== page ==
Karen, twice a mentor at Hilltop Unit, shares her art and her truth

by Nathalie Sorrell, Truth Be Told co-founder and facilitator

Karen has taken every Truth Be Told offering at Hilltop prison, starting with our first Talk to Me Circle class in fall 2010. She is now a Mentor in the Talk to Me Speaking class. When she began, she was 22. Now she is 25. When she began she could have been any cute girl with a blond ponytail — alternately shy and bold. Easily distracted. Excited about every creative exercise. A little unwilling to look straight into anyone’s eyes for more than a few seconds. She’s a talented artist and includes her fantastical images and drawings in every homework assignment.

In our core Talk to Me classes, all students must create a life-line from birth to the time they arrived in prison, noting the experiences that happened to them and the decisions they made that they believe ultimately brought them to prison.

So when Karen first attended TTM Circle, she wrote her story based on her understanding of those events. Then when she took TTM Speaking, she used the same life-line but wrote her story into a speech, containing some deeper self-awareness and also the emerging memories of her past. When she became a Mentor, she did the Mentor homework — which requires creating her life-line and speech from the time she arrived in prison to the present day: what experiences happened to her in prison, and what decisions has she made in prison that brought her to this present moment.

Can you see how powerful this work is? Can you imagine yourself, willing to first look at the most horrifying and shameful experiences of your lifetime, and then to write your story or speech that you would read/speak aloud to a room of 10-18 “strangers”? And owning the decisions you yourself have made that have brought you to your present imprisonment, however it manifests itself?

The courage of these women is profound, and it changes us, who are their facilitators and witnesses. We cannot ask them to do what we are unwilling to do ourselves. But, like them, sometimes we don’t even realize how much we are still imprisoning ourselves, often because of the secrets we haven’t told on ourselves.

This semester, with Karen being a mentor for the second time, I asked her to do her life-line on the time she’s been in the Truth Be Told classes. She wrote and drew pictures that illustrated what experiences she’d had in prison during the times she attended the classes, and the decisions she was making that caused her to keep growing and at the same time, the decisions that imprisoned her (some of which kept her from being allowed to continue with us for a semester).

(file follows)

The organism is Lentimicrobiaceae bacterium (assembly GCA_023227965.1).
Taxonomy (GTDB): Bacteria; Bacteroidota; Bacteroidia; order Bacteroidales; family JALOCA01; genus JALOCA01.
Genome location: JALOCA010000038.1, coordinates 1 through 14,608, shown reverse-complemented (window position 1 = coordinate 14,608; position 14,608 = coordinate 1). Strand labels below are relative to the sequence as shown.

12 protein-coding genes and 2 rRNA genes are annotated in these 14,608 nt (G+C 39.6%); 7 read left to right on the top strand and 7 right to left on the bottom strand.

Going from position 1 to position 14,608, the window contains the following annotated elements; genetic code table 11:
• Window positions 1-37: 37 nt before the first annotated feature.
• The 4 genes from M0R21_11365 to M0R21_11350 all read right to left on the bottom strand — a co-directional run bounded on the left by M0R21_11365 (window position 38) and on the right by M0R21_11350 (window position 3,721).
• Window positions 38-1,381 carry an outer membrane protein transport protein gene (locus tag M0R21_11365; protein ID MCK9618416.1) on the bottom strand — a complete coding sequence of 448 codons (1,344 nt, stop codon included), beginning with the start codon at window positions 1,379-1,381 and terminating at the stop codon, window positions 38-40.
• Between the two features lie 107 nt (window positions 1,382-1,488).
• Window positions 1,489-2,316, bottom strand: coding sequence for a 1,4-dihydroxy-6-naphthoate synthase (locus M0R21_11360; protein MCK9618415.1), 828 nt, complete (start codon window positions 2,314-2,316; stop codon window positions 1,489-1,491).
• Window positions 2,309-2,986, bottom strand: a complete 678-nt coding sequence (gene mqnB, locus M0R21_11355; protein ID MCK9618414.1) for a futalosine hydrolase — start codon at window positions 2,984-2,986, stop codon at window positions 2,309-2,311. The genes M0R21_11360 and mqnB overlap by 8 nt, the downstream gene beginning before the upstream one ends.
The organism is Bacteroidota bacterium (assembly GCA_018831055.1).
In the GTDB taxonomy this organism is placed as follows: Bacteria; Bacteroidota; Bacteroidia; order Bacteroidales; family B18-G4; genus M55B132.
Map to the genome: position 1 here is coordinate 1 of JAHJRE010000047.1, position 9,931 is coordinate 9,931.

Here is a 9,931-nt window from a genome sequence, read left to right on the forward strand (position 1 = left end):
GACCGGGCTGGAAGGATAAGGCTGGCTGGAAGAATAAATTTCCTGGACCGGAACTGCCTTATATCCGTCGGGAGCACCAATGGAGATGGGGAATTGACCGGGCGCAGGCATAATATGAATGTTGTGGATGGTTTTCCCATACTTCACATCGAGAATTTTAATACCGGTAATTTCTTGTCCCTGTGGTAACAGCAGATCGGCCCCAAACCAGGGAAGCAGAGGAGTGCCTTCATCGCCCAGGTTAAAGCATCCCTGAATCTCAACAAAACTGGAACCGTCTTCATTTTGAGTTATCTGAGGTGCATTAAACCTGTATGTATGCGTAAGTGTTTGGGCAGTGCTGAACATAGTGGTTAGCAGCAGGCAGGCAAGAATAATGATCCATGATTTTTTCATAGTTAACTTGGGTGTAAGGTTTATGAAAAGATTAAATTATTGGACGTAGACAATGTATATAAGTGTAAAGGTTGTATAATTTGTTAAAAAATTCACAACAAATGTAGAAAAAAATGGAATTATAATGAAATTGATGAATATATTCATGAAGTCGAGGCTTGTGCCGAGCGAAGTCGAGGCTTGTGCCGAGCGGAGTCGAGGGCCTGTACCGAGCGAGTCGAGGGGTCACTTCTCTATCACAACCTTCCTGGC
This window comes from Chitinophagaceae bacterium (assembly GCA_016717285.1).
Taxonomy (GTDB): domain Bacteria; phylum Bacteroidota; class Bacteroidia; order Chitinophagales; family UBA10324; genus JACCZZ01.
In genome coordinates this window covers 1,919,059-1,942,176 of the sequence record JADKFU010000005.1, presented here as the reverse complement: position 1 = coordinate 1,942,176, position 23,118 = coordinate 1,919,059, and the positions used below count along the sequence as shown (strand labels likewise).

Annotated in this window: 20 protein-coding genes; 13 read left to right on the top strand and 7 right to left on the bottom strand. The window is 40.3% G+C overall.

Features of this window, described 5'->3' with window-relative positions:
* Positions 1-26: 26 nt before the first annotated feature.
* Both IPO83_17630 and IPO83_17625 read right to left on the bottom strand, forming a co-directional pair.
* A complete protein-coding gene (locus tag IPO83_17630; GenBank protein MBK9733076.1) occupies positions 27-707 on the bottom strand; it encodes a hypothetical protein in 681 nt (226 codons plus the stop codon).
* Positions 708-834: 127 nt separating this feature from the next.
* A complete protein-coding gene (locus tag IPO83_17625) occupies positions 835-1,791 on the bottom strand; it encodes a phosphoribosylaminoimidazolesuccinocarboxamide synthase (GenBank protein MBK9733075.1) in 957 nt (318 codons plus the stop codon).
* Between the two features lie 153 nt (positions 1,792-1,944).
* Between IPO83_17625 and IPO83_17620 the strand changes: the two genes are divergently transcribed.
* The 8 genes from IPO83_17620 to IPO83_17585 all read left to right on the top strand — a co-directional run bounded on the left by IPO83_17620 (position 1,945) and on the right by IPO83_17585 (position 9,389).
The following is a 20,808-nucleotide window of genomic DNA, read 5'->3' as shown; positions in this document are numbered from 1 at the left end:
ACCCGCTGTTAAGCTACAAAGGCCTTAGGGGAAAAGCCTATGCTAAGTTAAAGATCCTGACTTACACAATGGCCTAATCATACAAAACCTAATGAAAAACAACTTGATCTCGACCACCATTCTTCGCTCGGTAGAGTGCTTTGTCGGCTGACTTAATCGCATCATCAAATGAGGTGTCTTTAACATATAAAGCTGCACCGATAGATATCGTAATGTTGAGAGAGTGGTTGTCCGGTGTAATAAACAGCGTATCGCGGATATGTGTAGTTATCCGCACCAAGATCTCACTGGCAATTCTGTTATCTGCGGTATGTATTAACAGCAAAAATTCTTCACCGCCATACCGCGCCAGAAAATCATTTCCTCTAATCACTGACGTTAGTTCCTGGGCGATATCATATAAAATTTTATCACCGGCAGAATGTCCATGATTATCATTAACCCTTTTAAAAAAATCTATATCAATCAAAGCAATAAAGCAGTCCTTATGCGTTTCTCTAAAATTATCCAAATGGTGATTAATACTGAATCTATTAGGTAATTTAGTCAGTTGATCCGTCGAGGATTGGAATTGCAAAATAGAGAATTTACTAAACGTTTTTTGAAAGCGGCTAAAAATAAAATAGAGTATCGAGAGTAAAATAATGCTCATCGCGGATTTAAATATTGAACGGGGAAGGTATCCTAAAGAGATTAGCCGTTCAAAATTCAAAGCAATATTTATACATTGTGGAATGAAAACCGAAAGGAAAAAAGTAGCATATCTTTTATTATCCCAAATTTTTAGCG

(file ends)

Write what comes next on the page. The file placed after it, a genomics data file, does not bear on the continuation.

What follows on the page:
I’m glad to share Karen’s limelight on this blog so you can envision the person behind the art and feel the impact a young woman willing to speak the truth both to herself and to others has on her facilitators, as well as other students.  It’s an honor to introduce Karen as you look at her art, and read her own words about what the art represents.

Beauty Disturbed

Karen I.

Hilltop Unit

“Beauty Disturbed”

This picture represents the beauty within my disturbance.

The masked woman is the way I, at times, view myself.  I may have a mask on to distract you, but my eyes always give me away.

The moth represents all the things that once scared me, but now carry no weight.  The roses are morals I hold closest to my heart:

—honesty/loyalty are yellow orange;

—courage/strength blue & black;

—love/passion red, pink, and purple.

The music notes are always coming out of me as well as running through me.

The key is everything: wisdom, love, courage, and freedom.

I always have viewed the inside of my heart to be flames with bright colors with my faith that has both saved me, and continues to guide me.

The eye tearing through is old demons that tend to rise up and cast me down, threatening to destroy me.

The dragon I once saw as bad isn’t at all.

The dragon is the fight and passion to never give up.

The ghosts are sorrow, hatred, and fear that always call my name.

The face in the shadows is fear of the unknown.

13 is the day of my birth and a symbol of changing my luck.

4 Responses to Karen, twice a mentor at Hilltop Unit, shares her art and her truth

  1. Thank you Karen and Nathalie for modeling courage in vulnerability. I think one of the biggest epiphanies is that there are so many people imprisoned that have never been to jail. I’m so thankful that stories like these are shared and play a role in helping to set the captives free.

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